Terminal Operations: Georgia, Oakland, San Diego
The U.S. Coast Guard has determined that state-calibrated scales already in use at the Port of Savannah meet a new requirement of the international Safety of Life at Sea (SOLAS) Convention.
"We would like to commend the U.S. Coast Guard for bringing clarity to the SOLAS issue," said Griff Lynch, incoming executive director at Georgia Ports Authority (GPA). "In conjunction with the International Longshoremen's Association, the GPA currently weighs all loaded export containers, and will continue to do so at no cost to the customer."
An amendment to the international SOLAS Convention, effective July 1, called for shippers to either weigh loaded containers or weigh empty containers and cargo separately, and provide a verified gross mass total to shipping lines. A Coast Guard bulletin issued April 28 explained that the current practice of weighing containers at terminal gates delivers equivalent data.
The Port of Savannah's Garden City Terminal features four gates with 48 interchange lanes and two on-dock rail facilities.
In compliance with the Code of Federal Regulations, the GPA weighs all export containers arriving via truck and intermodal rail.
"The Coast Guard announcement allows for a clear path forward and ensures that our customers will continue to receive the best service at the most economical prices," said Mr. Lynch. "With new growth and expansion opportunities ahead, this is an exciting time for Georgia's ports and our customers."
GPA will continue weighing containers at no cost to shippers.
Big Boost for Night, Weekend Work at the Port of Oakland
A $1.5 million subsidy program to stimulate night and weekend business at the Port of Oakland has been extended. The port’s largest marine terminal operator said it will use the program to further expand weeknight operations. The announcement comes as the port abandons its traditional 8 a.m. to 5 p.m. operating model.
"The old way doesn’t work any longer," said Port Executive Director Chris Lytle. "There’s too much business; we have to stay open longer to get cargo in and out of Oakland."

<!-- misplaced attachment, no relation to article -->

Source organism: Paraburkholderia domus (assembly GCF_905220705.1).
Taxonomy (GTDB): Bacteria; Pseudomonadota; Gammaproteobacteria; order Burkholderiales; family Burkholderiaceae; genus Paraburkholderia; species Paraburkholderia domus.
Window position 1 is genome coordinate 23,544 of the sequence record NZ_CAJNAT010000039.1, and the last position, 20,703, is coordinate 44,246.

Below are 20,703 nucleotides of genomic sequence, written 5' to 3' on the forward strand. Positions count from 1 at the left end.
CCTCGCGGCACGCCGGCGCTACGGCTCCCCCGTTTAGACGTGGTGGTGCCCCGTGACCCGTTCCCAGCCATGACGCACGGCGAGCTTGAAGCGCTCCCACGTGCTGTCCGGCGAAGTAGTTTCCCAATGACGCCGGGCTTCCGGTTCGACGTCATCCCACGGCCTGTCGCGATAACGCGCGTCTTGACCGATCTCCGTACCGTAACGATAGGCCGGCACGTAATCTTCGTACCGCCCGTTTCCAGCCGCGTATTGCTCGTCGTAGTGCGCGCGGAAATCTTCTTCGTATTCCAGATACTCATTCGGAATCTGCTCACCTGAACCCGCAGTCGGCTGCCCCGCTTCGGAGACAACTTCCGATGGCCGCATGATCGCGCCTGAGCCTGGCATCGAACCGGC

Port Commissioners voted to continue through June 30 the fund that partially subsidizes extended gate hours. It had been scheduled to expire last week.
Oakland International Container Terminal (OICT), which handles 67 percent of Oakland’s cargo, said it will tap the fund immediately. The terminal has operated nights and Saturdays for two months to ease pressure on busy weekday cargo operations. Now it intends to conduct additional nighttime transactions Tuesdays-through-Thursdays, 6 p.m. to 3 a.m., during a four-week trial.
The new transactions include accepting containerized export loads and receiving and releasing empty containers. The expanded-transaction trial begins May 10. Other nighttime transactions already in place include:
"We’re counting on harbor drivers to take advantage of these added nighttime features," said Port of Oakland Maritime Director John Driscoll. "This is what cargo owners have been asking for and the terminal operator and Port have been listening."
Extra gate hours are intended to give harbor truckers more time to pick-up and deliver containerized cargo. Until recently, they had only been allowed through terminal gates on weekdays. By working nights or Saturdays, drivers can avoid lines that sometime build up on the dayside Monday through Friday.
Oakland International Container Terminal said it is conducting up to 600 transactions every night and 1,200 on Saturdays. The port expects those numbers to grow as more business migrates from weekday operations.
Giant Beer Fermentation Tanks Shipped to Port of San Diego for Local Brewing Company
Four 24-ton fermentation and storage tanks destined for local brewing company Ballast Point Brewing & Spirits arrived at the Port of San Diego on April 28. The tanks were manufactured in Ludwigsburg, Germany, and loaded aboard the vessel M/V Star Lysefjord in Antwerp, Belgium, for transport to San Diego’s Tenth Avenue Marine Terminal.
The 69-foot tall tanks will be used to produce beer at Ballast Point’s Miramar (CA) brewery, about 17 miles from the port.
Until recently, the company shipped most of its equipment through other ports and trucked it to San Diego.
Recently, the company determined that San Diego’s close proximity to the company’s brewing locations, plus its experience with specialty breakbulk cargo made it an ideal port to handle this heavy equipment. Ballast Point plans to import additional equipment via the Port of San Diego.
"We are fortunate to have experienced rapid growth recently, and with that we must keep up with increased distribution," said Hilary Cocalis, Vice President of Marketing for Ballast Point. "We are constantly adding new tanks and equipment to expand production at our main Miramar brewery. It’s always a happy day at the brewery when new tanks are dropped into place, and we’re glad the Port of San Diego has helped ensure this latest shipment arrived to us safely and efficiently."
Beer Fermentation Tanks at San Diego’s Tenth Avenue Marine Terminal awaiting shipment to the Ballast Point brewery in nearby Miramar.
Photo/Port of San Diego